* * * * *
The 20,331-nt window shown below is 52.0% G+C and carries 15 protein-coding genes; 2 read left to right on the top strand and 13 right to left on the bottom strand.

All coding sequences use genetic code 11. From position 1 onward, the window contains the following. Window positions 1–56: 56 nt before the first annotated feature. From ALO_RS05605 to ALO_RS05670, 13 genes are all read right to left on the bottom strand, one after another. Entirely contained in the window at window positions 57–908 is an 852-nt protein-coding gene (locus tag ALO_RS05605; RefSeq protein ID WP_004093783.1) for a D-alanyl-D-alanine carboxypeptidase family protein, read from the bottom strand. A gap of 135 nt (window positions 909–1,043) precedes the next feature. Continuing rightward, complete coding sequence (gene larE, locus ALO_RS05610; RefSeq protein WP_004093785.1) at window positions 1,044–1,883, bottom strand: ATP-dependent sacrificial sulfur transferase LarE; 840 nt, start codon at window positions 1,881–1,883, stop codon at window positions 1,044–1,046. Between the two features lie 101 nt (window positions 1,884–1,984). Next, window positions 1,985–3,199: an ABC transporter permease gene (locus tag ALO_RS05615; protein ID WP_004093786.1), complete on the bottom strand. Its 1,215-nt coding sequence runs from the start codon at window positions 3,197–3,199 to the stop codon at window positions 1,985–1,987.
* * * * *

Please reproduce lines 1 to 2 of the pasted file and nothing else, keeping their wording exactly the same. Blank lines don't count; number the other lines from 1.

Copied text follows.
The 20,331-nt window shown below is 52.0% G+C and carries 15 protein-coding genes; 2 read left to right on the top strand and 13 right to left on the bottom strand.

All coding sequences use genetic code 11. From position 1 onward, the window contains the following. Window positions 1–56: 56 nt before the first annotated feature. From ALO_RS05605 to ALO_RS05670, 13 genes are all read right to left on the bottom strand, one after another. Entirely contained in the window at window positions 57–908 is an 852-nt protein-coding gene (locus tag ALO_RS05605; RefSeq protein ID WP_004093783.1) for a D-alanyl-D-alanine carboxypeptidase family protein, read from the bottom strand. A gap of 135 nt (window positions 909–1,043) precedes the next feature. Continuing rightward, complete coding sequence (gene larE, locus ALO_RS05610; RefSeq protein WP_004093785.1) at window positions 1,044–1,883, bottom strand: ATP-dependent sacrificial sulfur transferase LarE; 840 nt, start codon at window positions 1,881–1,883, stop codon at window positions 1,044–1,046. Between the two features lie 101 nt (window positions 1,884–1,984). Next, window positions 1,985–3,199: an ABC transporter permease gene (locus tag ALO_RS05615; protein ID WP_004093786.1), complete on the bottom strand. Its 1,215-nt coding sequence runs from the start codon at window positions 3,197–3,199 to the stop codon at window positions 1,985–1,987.